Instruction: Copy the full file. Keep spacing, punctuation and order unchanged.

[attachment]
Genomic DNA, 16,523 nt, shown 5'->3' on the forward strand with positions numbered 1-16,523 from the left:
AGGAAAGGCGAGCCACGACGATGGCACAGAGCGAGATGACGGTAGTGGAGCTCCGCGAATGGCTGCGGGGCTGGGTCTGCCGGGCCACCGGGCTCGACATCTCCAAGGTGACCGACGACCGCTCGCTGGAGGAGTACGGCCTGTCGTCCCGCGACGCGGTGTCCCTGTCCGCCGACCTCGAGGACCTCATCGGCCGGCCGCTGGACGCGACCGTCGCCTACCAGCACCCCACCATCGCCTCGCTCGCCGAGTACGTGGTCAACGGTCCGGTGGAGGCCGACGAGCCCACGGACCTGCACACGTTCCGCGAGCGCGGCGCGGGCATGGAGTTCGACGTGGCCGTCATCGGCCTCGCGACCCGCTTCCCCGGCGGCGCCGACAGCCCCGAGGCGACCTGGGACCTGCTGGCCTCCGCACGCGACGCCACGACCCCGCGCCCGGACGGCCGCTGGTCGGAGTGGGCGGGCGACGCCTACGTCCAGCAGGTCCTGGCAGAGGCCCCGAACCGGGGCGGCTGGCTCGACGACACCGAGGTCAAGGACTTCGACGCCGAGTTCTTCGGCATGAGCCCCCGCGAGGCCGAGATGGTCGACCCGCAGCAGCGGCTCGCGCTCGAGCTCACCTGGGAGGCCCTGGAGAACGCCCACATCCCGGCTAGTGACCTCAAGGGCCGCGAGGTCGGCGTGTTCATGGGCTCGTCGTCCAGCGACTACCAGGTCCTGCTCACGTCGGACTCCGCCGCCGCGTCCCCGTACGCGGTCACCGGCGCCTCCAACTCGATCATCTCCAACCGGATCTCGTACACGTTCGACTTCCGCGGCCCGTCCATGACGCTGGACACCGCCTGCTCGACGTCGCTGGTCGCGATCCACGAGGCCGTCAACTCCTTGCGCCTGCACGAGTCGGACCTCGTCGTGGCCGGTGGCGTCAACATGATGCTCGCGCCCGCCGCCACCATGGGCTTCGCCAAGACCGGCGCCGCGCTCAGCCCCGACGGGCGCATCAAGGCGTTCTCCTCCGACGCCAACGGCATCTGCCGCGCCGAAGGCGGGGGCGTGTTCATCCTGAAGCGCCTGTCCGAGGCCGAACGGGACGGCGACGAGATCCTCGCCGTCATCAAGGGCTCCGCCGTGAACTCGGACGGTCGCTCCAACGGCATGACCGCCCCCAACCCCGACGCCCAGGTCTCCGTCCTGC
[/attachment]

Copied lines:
Genomic DNA, 16,523 nt, shown 5'->3' on the forward strand with positions numbered 1-16,523 from the left:
AGGAAAGGCGAGCCACGACGATGGCACAGAGCGAGATGACGGTAGTGGAGCTCCGCGAATGGCTGCGGGGCTGGGTCTGCCGGGCCACCGGGCTCGACATCTCCAAGGTGACCGACGACCGCTCGCTGGAGGAGTACGGCCTGTCGTCCCGCGACGCGGTGTCCCTGTCCGCCGACCTCGAGGACCTCATCGGCCGGCCGCTGGACGCGACCGTCGCCTACCAGCACCCCACCATCGCCTCGCTCGCCGAGTACGTGGTCAACGGTCCGGTGGAGGCCGACGAGCCCACGGACCTGCACACGTTCCGCGAGCGCGGCGCGGGCATGGAGTTCGACGTGGCCGTCATCGGCCTCGCGACCCGCTTCCCCGGCGGCGCCGACAGCCCCGAGGCGACCTGGGACCTGCTGGCCTCCGCACGCGACGCCACGACCCCGCGCCCGGACGGCCGCTGGTCGGAGTGGGCGGGCGACGCCTACGTCCAGCAGGTCCTGGCAGAGGCCCCGAACCGGGGCGGCTGGCTCGACGACACCGAGGTCAAGGACTTCGACGCCGAGTTCTTCGGCATGAGCCCCCGCGAGGCCGAGATGGTCGACCCGCAGCAGCGGCTCGCGCTCGAGCTCACCTGGGAGGCCCTGGAGAACGCCCACATCCCGGCTAGTGACCTCAAGGGCCGCGAGGTCGGCGTGTTCATGGGCTCGTCGTCCAGCGACTACCAGGTCCTGCTCACGTCGGACTCCGCCGCCGCGTCCCCGTACGCGGTCACCGGCGCCTCCAACTCGATCATCTCCAACCGGATCTCGTACACGTTCGACTTCCGCGGCCCGTCCATGACGCTGGACACCGCCTGCTCGACGTCGCTGGTCGCGATCCACGAGGCCGTCAACTCCTTGCGCCTGCACGAGTCGGACCTCGTCGTGGCCGGTGGCGTCAACATGATGCTCGCGCCCGCCGCCACCATGGGCTTCGCCAAGACCGGCGCCGCGCTCAGCCCCGACGGGCGCATCAAGGCGTTCTCCTCCGACGCCAACGGCATCTGCCGCGCCGAAGGCGGGGGCGTGTTCATCCTGAAGCGCCTGTCCGAGGCCGAACGGGACGGCGACGAGATCCTCGCCGTCATCAAGGGCTCCGCCGTGAACTCGGACGGTCGCTCCAACGGCATGACCGCCCCCAACCCCGACGCCCAGGTCTCCGTCCTGC